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Mr. Wiggin: To ask the Secretary of State for Transport, Local Government and the Regions what plans the Government have to improve the clarity for consumers of the new car fuel efficiency and emissions labels. 
Mr. Spellar: New requirements for labelling of passenger cars were recently introduced into UK law, in the form of regulations implementing EU directive 99/94/EC. This had the effect of adding information on CO 2 emissions to the information on fuel efficiency which was already displayed on labels in the UK. A new standardised format for labels was also introduced.
The directive requires member states to monitor and report on the effectiveness of these measures and the Government will be an active participant in the subsequent review by the European Commission. In order to better inform the UK position, the Department will shortly be conducting a consultation exercise on options for banded or comparative labelling.
Mr. Bercow: To ask the Secretary of State for Transport, Local Government and the Regions what his estimate is of the cost of buildings refurbishment carried out by his Department in each of the last four years. 
21 Jan 2002 : Column 567W
21 Jan 2002 : Column 568W
£1 million which attracted expenditure in the last four years.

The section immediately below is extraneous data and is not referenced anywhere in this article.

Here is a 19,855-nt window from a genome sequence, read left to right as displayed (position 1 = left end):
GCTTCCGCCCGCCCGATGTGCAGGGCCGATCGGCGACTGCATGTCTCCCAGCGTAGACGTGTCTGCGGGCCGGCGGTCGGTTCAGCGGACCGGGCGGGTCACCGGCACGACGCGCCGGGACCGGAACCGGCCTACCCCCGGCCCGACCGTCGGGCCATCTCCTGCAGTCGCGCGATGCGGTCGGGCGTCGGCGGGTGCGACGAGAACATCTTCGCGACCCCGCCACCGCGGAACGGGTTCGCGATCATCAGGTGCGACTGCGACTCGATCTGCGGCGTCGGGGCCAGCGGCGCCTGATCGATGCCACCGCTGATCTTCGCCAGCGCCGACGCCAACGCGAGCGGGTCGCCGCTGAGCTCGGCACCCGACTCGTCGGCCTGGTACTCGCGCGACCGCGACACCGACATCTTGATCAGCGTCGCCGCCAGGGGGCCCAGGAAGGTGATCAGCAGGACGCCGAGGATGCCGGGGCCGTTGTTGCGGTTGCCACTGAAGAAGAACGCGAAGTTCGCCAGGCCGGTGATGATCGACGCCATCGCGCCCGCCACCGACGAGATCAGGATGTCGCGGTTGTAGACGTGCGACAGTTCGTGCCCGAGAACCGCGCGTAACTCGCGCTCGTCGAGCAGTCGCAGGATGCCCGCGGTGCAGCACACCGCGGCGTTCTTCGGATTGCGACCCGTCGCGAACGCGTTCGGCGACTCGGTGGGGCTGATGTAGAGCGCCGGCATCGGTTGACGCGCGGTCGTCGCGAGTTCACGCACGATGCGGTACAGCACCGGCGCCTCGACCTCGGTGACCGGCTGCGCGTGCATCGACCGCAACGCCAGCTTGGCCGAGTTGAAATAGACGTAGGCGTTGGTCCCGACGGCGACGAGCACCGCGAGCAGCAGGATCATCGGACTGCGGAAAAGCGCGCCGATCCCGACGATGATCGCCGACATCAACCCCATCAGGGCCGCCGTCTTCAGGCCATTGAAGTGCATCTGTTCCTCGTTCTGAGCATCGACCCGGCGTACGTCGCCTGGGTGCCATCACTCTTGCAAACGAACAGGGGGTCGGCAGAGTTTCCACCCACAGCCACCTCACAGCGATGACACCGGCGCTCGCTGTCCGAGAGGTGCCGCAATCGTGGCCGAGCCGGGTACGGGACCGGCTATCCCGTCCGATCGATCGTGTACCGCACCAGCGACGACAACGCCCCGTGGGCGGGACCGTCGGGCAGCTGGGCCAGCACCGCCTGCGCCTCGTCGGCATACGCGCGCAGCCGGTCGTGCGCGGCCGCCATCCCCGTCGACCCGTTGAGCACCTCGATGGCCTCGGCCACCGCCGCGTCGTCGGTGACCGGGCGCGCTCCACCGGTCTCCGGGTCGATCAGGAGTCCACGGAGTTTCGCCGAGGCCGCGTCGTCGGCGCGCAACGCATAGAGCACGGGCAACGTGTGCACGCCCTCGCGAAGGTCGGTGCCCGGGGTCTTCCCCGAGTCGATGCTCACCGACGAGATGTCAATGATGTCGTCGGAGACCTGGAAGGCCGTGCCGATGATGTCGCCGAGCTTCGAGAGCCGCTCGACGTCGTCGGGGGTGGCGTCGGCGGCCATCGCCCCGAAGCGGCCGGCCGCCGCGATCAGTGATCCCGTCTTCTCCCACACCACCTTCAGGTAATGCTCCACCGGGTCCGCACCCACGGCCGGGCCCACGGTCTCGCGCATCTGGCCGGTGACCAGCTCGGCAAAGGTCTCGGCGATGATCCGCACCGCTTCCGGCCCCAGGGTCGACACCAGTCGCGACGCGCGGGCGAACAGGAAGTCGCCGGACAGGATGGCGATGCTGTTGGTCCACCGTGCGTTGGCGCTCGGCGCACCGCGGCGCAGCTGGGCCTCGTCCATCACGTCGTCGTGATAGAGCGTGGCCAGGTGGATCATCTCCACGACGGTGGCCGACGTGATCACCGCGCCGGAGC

|RelocationAshdown house (Victoria)||6,516,488||3,960,801||||4,307,195|
Mrs. Helen Clark: To ask the Secretary of State for Transport, Local Government and the Regions what representations he has received on the use of National Interest in Mapping Service Agreement funding of the Ordnance Survey. 
Ms Keeble: Since the commencement of the National Interest Mapping Service Agreement (NIMSA) in April 1999 I have received two representations, from a Member of Parliament, which included references to the use of NIMSA funding to support colour imagery.
Mrs. Helen Clark: To ask the Secretary of State for Transport, Local Government and the Regions if he will provide a table showing the annual payments of National Interest in Mapping Service Agreement funding to the Ordnance Survey in (a) 1990, (b) 2000 and (c) 2001. 
Ms Keeble: The National Interest Mapping Service Agreement (NIMSA) commenced in April 1999 and is based on the financial year April to March. Detailed is a table indicating the payments made since April 1999. The final figure to be paid for activities carried out during financial year 200102 will not be finalised until April 2002.
(4) To end December only
All figures have been rounded to the nearest £0.1 million.